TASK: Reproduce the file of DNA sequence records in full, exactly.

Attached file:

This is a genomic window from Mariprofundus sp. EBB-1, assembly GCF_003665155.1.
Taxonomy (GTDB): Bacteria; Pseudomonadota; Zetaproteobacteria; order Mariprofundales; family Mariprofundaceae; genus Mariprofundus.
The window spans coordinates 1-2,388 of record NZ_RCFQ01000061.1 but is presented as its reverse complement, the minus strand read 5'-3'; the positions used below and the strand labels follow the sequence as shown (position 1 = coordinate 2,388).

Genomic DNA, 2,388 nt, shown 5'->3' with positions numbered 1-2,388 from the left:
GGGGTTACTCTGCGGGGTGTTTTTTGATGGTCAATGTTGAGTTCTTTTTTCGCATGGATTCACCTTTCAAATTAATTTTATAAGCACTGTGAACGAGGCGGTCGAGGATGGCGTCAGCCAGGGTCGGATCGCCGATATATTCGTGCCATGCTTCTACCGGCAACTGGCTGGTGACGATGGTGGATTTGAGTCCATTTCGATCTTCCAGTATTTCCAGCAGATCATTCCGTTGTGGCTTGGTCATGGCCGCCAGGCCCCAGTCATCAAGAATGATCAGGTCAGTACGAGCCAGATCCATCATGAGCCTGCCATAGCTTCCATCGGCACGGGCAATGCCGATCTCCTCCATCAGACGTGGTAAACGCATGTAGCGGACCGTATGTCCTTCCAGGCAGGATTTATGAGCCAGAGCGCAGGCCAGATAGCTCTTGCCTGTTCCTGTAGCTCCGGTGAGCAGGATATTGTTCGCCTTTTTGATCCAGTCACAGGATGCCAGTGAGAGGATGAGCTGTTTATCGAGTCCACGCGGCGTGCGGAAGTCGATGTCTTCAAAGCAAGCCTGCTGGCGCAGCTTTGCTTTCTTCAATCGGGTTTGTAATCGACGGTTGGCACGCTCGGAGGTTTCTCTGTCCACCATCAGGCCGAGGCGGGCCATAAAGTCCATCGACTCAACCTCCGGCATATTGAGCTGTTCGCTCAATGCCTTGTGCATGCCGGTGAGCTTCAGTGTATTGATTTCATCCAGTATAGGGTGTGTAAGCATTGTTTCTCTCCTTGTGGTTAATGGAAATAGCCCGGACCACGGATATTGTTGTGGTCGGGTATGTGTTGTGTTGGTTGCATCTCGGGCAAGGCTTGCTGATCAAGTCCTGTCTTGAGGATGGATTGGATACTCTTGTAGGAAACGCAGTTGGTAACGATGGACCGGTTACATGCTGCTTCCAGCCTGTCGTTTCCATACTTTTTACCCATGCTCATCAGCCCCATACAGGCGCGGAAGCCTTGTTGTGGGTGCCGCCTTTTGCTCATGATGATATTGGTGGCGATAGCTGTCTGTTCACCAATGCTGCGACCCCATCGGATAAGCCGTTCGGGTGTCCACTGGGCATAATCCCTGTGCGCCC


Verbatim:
This is a genomic window from Mariprofundus sp. EBB-1, assembly GCF_003665155.1.
Taxonomy (GTDB): Bacteria; Pseudomonadota; Zetaproteobacteria; order Mariprofundales; family Mariprofundaceae; genus Mariprofundus.
The window spans coordinates 1-2,388 of record NZ_RCFQ01000061.1 but is presented as its reverse complement, the minus strand read 5'-3'; the positions used below and the strand labels follow the sequence as shown (position 1 = coordinate 2,388).

Genomic DNA, 2,388 nt, shown 5'->3' with positions numbered 1-2,388 from the left:
GGGGTTACTCTGCGGGGTGTTTTTTGATGGTCAATGTTGAGTTCTTTTTTCGCATGGATTCACCTTTCAAATTAATTTTATAAGCACTGTGAACGAGGCGGTCGAGGATGGCGTCAGCCAGGGTCGGATCGCCGATATATTCGTGCCATGCTTCTACCGGCAACTGGCTGGTGACGATGGTGGATTTGAGTCCATTTCGATCTTCCAGTATTTCCAGCAGATCATTCCGTTGTGGCTTGGTCATGGCCGCCAGGCCCCAGTCATCAAGAATGATCAGGTCAGTACGAGCCAGATCCATCATGAGCCTGCCATAGCTTCCATCGGCACGGGCAATGCCGATCTCCTCCATCAGACGTGGTAAACGCATGTAGCGGACCGTATGTCCTTCCAGGCAGGATTTATGAGCCAGAGCGCAGGCCAGATAGCTCTTGCCTGTTCCTGTAGCTCCGGTGAGCAGGATATTGTTCGCCTTTTTGATCCAGTCACAGGATGCCAGTGAGAGGATGAGCTGTTTATCGAGTCCACGCGGCGTGCGGAAGTCGATGTCTTCAAAGCAAGCCTGCTGGCGCAGCTTTGCTTTCTTCAATCGGGTTTGTAATCGACGGTTGGCACGCTCGGAGGTTTCTCTGTCCACCATCAGGCCGAGGCGGGCCATAAAGTCCATCGACTCAACCTCCGGCATATTGAGCTGTTCGCTCAATGCCTTGTGCATGCCGGTGAGCTTCAGTGTATTGATTTCATCCAGTATAGGGTGTGTAAGCATTGTTTCTCTCCTTGTGGTTAATGGAAATAGCCCGGACCACGGATATTGTTGTGGTCGGGTATGTGTTGTGTTGGTTGCATCTCGGGCAAGGCTTGCTGATCAAGTCCTGTCTTGAGGATGGATTGGATACTCTTGTAGGAAACGCAGTTGGTAACGATGGACCGGTTACATGCTGCTTCCAGCCTGTCGTTTCCATACTTTTTACCCATGCTCATCAGCCCCATACAGGCGCGGAAGCCTTGTTGTGGGTGCCGCCTTTTGCTCATGATGATATTGGTGGCGATAGCTGTCTGTTCACCAATGCTGCGACCCCATCGGATAAGCCGTTCGGGTGTCCACTGGGCATAATCCCTGTGCGCCC